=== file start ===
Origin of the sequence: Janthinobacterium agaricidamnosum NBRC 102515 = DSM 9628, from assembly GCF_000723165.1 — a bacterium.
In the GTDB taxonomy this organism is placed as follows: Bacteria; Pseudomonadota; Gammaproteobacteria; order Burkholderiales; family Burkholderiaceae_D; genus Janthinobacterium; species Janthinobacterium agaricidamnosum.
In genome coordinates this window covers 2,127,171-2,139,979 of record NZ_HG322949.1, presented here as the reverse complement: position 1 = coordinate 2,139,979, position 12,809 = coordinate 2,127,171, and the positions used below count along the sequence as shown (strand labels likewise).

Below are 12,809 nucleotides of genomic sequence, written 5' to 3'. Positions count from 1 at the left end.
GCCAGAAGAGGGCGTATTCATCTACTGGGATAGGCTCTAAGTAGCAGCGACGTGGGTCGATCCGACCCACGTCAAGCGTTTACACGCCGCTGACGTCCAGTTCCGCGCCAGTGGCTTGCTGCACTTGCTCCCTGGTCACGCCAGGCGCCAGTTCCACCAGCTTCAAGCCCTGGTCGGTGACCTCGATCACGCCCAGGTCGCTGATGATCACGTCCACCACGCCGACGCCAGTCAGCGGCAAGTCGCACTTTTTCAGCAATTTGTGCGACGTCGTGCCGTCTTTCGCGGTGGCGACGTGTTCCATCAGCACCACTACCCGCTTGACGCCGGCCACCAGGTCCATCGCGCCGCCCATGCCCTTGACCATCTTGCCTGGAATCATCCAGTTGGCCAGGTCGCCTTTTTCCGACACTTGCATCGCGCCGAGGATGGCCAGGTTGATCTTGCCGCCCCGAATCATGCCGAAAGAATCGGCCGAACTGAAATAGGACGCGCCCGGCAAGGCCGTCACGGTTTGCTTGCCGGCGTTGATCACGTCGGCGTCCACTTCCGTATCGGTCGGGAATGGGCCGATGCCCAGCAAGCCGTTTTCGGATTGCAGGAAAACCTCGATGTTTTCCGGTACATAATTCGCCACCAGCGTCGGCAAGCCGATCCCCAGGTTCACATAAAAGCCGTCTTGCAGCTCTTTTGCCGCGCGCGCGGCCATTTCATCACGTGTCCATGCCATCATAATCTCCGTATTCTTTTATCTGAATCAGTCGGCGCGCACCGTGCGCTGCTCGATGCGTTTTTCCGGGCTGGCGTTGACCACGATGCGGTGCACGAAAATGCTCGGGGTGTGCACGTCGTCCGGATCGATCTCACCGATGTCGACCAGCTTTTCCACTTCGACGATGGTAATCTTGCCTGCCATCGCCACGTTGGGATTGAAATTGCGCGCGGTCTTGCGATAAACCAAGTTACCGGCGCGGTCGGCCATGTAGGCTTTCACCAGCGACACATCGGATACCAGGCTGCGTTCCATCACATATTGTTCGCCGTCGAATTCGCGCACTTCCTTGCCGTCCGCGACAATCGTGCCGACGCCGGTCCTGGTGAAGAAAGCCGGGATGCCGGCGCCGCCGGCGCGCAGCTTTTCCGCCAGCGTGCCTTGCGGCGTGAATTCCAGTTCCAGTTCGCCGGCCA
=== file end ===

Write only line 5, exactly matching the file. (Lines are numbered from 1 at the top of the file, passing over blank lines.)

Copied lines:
GCCAGAAGAGGGCGTATTCATCTACTGGGATAGGCTCTAAGTAGCAGCGACGTGGGTCGATCCGACCCACGTCAAGCGTTTACACGCCGCTGACGTCCAGTTCCGCGCCAGTGGCTTGCTGCACTTGCTCCCTGGTCACGCCAGGCGCCAGTTCCACCAGCTTCAAGCCCTGGTCGGTGACCTCGATCACGCCCAGGTCGCTGATGATCACGTCCACCACGCCGACGCCAGTCAGCGGCAAGTCGCACTTTTTCAGCAATTTGTGCGACGTCGTGCCGTCTTTCGCGGTGGCGACGTGTTCCATCAGCACCACTACCCGCTTGACGCCGGCCACCAGGTCCATCGCGCCGCCCATGCCCTTGACCATCTTGCCTGGAATCATCCAGTTGGCCAGGTCGCCTTTTTCCGACACTTGCATCGCGCCGAGGATGGCCAGGTTGATCTTGCCGCCCCGAATCATGCCGAAAGAATCGGCCGAACTGAAATAGGACGCGCCCGGCAAGGCCGTCACGGTTTGCTTGCCGGCGTTGATCACGTCGGCGTCCACTTCCGTATCGGTCGGGAATGGGCCGATGCCCAGCAAGCCGTTTTCGGATTGCAGGAAAACCTCGATGTTTTCCGGTACATAATTCGCCACCAGCGTCGGCAAGCCGATCCCCAGGTTCACATAAAAGCCGTCTTGCAGCTCTTTTGCCGCGCGCGCGGCCATTTCATCACGTGTCCATGCCATCATAATCTCCGTATTCTTTTATCTGAATCAGTCGGCGCGCACCGTGCGCTGCTCGATGCGTTTTTCCGGGCTGGCGTTGACCACGATGCGGTGCACGAAAATGCTCGGGGTGTGCACGTCGTCCGGATCGATCTCACCGATGTCGACCAGCTTTTCCACTTCGACGATGGTAATCTTGCCTGCCATCGCCACGTTGGGATTGAAATTGCGCGCGGTCTTGCGATAAACCAAGTTACCGGCGCGGTCGGCCATGTAGGCTTTCACCAGCGACACATCGGATACCAGGCTGCGTTCCATCACATATTGTTCGCCGTCGAATTCGCGCACTTCCTTGCCGTCCGCGACAATCGTGCCGACGCCGGTCCTGGTGAAGAAAGCCGGGATGCCGGCGCCGCCGGCGCGCAGCTTTTCCGCCAGCGTGCCTTGCGGCGTGAATTCCAGTTCCAGTTCGCCGGCCA